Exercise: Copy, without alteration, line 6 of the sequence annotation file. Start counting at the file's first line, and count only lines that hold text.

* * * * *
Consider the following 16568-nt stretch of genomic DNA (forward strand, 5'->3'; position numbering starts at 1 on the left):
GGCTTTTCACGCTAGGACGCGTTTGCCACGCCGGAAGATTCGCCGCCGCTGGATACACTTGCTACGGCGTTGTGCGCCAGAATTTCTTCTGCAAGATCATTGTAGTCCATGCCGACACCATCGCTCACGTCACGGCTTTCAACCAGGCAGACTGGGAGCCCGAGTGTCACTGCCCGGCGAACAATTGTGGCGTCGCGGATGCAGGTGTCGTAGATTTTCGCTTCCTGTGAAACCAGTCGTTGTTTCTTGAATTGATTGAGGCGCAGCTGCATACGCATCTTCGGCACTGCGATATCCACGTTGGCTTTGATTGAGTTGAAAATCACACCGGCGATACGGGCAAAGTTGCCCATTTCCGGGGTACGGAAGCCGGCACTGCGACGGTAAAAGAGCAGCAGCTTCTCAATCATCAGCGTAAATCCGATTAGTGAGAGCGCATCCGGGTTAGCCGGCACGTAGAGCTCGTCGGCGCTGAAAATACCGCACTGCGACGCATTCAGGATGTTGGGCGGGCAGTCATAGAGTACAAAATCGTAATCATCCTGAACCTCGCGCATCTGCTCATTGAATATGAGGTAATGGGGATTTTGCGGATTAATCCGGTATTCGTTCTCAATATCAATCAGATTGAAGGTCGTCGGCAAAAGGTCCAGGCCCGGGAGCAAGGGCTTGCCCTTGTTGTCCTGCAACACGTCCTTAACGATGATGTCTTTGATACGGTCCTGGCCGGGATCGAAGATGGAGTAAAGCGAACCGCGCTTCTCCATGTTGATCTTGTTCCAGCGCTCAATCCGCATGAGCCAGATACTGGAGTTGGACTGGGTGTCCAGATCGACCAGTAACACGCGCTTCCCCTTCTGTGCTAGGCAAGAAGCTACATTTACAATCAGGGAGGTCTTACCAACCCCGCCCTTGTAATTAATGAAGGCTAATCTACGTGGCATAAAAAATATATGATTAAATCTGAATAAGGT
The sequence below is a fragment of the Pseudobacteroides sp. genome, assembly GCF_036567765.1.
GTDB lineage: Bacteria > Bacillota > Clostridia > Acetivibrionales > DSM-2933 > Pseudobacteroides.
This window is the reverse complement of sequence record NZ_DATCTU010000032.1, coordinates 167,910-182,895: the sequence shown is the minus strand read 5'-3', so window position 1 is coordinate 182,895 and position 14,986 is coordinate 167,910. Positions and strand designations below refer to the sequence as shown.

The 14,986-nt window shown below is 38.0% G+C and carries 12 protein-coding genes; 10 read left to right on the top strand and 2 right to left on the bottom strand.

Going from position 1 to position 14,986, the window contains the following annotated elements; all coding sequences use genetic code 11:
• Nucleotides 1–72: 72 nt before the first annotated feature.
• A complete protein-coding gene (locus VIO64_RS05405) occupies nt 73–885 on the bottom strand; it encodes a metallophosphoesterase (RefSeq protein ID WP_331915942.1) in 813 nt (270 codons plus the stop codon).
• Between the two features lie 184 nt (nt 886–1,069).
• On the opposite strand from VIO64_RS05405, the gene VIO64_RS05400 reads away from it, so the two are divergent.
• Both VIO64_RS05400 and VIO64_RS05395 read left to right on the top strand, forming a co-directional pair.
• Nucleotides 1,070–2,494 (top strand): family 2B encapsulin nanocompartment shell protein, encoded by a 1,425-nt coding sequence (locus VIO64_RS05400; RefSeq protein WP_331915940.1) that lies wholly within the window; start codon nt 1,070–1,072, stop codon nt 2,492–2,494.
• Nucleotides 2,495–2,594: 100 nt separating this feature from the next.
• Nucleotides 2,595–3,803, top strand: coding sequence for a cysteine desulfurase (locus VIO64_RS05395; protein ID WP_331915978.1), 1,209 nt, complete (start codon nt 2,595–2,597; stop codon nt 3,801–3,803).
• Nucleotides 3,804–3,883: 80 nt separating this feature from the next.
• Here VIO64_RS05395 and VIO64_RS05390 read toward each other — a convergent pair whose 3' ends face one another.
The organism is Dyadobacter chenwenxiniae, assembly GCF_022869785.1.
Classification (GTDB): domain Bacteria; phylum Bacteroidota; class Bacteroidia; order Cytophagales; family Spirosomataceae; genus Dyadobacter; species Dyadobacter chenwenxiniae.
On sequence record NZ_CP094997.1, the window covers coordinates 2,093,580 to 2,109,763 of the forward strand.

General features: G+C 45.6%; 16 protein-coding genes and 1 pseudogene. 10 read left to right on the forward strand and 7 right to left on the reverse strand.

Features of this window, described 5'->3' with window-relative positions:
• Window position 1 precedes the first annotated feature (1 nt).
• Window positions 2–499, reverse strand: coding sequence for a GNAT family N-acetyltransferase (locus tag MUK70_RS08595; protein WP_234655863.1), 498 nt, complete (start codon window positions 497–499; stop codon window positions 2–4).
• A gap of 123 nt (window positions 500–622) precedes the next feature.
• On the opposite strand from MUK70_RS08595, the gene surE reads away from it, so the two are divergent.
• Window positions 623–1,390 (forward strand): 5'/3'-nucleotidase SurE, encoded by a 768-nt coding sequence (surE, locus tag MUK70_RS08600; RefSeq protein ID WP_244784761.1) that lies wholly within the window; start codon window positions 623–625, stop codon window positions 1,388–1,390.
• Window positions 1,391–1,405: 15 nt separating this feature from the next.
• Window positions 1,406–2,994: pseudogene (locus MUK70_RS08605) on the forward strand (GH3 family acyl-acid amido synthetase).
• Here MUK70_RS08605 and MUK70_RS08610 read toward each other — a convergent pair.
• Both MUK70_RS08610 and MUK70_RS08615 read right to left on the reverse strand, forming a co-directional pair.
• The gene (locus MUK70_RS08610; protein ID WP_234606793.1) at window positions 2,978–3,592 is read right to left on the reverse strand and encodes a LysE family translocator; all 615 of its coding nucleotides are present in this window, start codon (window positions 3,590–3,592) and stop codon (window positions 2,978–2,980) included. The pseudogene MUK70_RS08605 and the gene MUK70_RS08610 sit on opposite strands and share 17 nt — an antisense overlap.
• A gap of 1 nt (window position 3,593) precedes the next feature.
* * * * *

The 14,986-nt window shown below is 38.0% G+C and carries 12 protein-coding genes; 10 read left to right on the top strand and 2 right to left on the bottom strand.